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If you happened to notice in a few of my Alaska Cruise posts, I was able to get some incredibly close-up images using my DLSR camera. Like these ones:
I have a DLSR, a Canon 70D, which is now a fairly old model. Ken also has a DSLR, and he purchased his way back in 2010, with his first DSLR purchased in 2006.
There have been a few trips in the past where I thought that a Telephoto Lens would be great to take some close-up shots. However, good telephoto lenses are crazy expensive to purchase for a hobby photographer. So, I wasn’t willing to shell out a few thousand dollars for a lens that I might only use every other year or so.
Enter the Alaska Cruise. And enter BorrowLenses.
Using Borrow Lenses for a Telephoto Lens for our Alaska Cruise
(P.S., this isn’t a sponsored post. I am sharing an “affiliate” link, but that’s just because it’s super easy to sign up for their affiliate program.)
I really REALLY wanted to use a telephoto lens on the Alaska cruise. I knew there’d likely be lots of scenery that I could capture from far away. So, I meandered onto BorrowLenses website. It would be $131 dollars to rent a high end telephoto 70-300mm telephoto lens for 12 days. And I was all like SOLD. Much better than purchasing one outright and paying several grand for a lens I’d only get use out of rarely.
I scheduled the arrival date for my lens for the day prior to our flight to the west coast. I opened the box and inspected the lens closely.
There were a few minor defects that I wanted to alert Borrow Lenses to ASAP to avoid any surprise charges. They weren’t defects that would affect the use of the lens, but it was just to report them. The defects included a cracked lens hood and a small crack on the focal length display on the lens itself. Borrow Lenses responded to my email almost immediately, saying they noted I reported the damage upon arrival.
I took a few practice shots with the lens, and then packed it away in my camera bag for the trip.
Let me tell you, I LOVED having this lens available during our trip. I was able to get amazing photos of Mount Rainer from our cruise ship balcony after we boarded in Seattle, close-ups of seal pups on icebergs at North Sawyer and South Sawyer glaciers, and capture far away sights on the Yukon Pass Railroad.
I was sold on Borrow Lenses.
Then we started to use Borrow Lenses for DSLR camera rentals. We have also talked about using Borrow Lenses to rent video gear. But first, some explanation.
Isn’t Renting “Wasteful?”
I think Ken and I have this negative gut reaction to “renting” things. As in it’s a waste of money. Hell, we even bought tablecloths for our own wedding instead of renting them. We could either rent them for $8/tablecloth or buy them for $10/tablecloth. So, we bought them and just resold them after the wedding, making our net tablecloth cost of about $1.25 per tablecloth. We bought a pressure washer instead of just renting one from Home Depot. You get the idea. It’s difficult to get past this idea that somehow renting is wasteful.
But here’s the thing about digital cameras. They change SO FAST. So many new features constantly being added. My DSLR that I purchased in 2010 had zero WiFi capability, limited ISO range, and poor low light capabilities. By the time I purchased a new DSLR in 2013, it had WiFi capability and the ISO range improved dramatically. And, let’s keep in mind that I was only buying “amateur” DSLRs. I can’t imagine buying a camera, like the Canon Mark 5d line for $3000, and then have it basically be obsolete in a few years. Sure, it’s one thing if you’re a professional photographer. But for just a hobby photo enthusiast? Not feasible unless you’re rolling in the dough.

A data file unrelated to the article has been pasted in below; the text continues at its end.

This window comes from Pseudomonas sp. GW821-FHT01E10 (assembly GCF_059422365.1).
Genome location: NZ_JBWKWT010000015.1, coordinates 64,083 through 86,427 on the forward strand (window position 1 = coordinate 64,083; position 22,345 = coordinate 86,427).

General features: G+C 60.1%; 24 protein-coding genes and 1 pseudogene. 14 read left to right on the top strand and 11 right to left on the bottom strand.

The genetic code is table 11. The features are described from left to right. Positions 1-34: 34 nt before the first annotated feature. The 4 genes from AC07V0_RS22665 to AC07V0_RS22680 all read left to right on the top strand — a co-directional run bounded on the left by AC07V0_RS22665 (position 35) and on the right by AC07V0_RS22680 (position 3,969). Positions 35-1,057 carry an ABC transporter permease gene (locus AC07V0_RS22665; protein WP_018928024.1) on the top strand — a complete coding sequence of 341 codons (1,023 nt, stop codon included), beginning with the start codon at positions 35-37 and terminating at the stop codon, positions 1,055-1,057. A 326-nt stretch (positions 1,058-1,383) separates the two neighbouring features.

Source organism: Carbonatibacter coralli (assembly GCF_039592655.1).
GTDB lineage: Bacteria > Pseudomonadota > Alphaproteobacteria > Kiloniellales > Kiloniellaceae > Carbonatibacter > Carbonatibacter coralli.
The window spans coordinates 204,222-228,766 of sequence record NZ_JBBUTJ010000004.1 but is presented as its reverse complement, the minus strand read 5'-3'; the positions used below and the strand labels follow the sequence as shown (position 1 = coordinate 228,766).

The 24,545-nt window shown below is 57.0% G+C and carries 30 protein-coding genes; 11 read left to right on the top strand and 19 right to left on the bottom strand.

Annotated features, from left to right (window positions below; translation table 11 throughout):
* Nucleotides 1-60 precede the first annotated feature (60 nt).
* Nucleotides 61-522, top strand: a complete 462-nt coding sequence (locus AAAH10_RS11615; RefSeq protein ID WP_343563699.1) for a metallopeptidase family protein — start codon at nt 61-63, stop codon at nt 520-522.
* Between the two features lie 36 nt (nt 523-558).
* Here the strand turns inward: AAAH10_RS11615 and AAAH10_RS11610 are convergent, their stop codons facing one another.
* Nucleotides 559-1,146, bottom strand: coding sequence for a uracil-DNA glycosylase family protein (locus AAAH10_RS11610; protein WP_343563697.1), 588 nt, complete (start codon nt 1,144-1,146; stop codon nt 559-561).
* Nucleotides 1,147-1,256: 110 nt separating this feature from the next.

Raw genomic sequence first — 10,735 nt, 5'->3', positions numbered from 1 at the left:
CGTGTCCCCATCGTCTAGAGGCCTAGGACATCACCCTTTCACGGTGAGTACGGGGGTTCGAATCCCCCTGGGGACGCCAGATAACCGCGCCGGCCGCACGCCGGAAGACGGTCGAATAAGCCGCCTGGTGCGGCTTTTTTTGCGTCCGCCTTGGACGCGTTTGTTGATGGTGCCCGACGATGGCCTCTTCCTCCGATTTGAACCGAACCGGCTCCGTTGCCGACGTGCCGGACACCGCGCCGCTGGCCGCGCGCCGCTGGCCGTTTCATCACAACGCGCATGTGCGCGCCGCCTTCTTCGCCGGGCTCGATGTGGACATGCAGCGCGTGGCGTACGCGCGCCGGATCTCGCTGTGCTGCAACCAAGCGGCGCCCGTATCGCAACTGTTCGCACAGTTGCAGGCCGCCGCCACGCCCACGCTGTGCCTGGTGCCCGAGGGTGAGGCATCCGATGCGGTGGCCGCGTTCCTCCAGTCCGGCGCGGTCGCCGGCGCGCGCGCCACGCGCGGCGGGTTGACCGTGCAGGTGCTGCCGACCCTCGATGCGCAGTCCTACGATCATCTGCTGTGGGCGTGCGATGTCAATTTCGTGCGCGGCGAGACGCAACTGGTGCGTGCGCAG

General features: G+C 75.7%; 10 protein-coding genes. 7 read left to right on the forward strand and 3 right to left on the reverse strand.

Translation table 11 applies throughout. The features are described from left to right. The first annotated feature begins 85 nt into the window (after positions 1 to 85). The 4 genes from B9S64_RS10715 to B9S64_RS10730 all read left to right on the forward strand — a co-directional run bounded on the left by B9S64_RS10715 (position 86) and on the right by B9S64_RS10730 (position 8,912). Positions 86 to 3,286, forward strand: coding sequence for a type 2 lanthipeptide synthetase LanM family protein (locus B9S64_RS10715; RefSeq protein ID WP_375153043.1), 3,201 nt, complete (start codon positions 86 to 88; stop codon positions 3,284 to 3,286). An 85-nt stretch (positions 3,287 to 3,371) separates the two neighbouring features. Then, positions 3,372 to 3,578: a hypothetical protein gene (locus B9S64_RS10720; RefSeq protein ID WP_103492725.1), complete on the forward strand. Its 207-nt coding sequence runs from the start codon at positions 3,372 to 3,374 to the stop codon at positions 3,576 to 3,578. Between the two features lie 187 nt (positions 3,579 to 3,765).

So, when it came time to go to Mardi Gras last year, about 8 months after our Alaska Cruise, I started thinking about Borrow Lenses again. Why? I wanted to use a professional, full frame DSLR camera that had great low light capabilities and low noise at high ISO ranges that were even better than my consumer-level DSLR. I only know the basics about cameras, but I know that night time + moving objects (like Mardi Gras floats) equal lots of blurry photos. So, I rented a top-of-the line full frame DSLR. And Ken rented a “prosumer” type of DSLR. (Between the consumer range and professional range, so like a mid-range). And our photos came out SO MUCH BETTER than the ones we took with our older DSLR (I brought both of mine so that way I could have two types of lenses handy at all times, typically a prime lens on the rented camera body and a wide angle on my own camera body.)
And then I returned the cameras to Borrow Lenses. That was nearly 18 months ago, and guess what, I haven’t had the need for a professional, full frame camera since. Nor have I had the need for a crazy long telephoto lens like on the Alaska Cruise. So, that just drives home the point for me that borrowing a camera and/or lens on occasion is actually more economical than buying something so expensive that I’ll use infrequently.
Ken has actually taken to renting DSLRs for each of our more recent trips, like our trip to California and our trip to Disney (which I still need to blog about, ugh!) But I’ve just been using my normal DSLR or my favorite little point-and-shoot.
BUT, with a trip to the Canadian Rockies coming up in the fall, I think I’m going to rent another camera body and at least one lens for that trip. Too much stunning scenery in the Rockies for my simple point and shoot! (Not that there’s anything wrong with bringing a point and shoot or even just your camera on your phone. Photography is a hobby of mine, so that’s why I like having lots of options for taking different types of pictures).
Have you used Borrow Lenses or another similar service? How did you like it? You can rent gear from BorrowLenses and they frequently have easy-to-find coupon codes available online. In fact, here’s a coupon code for 20% off your rental!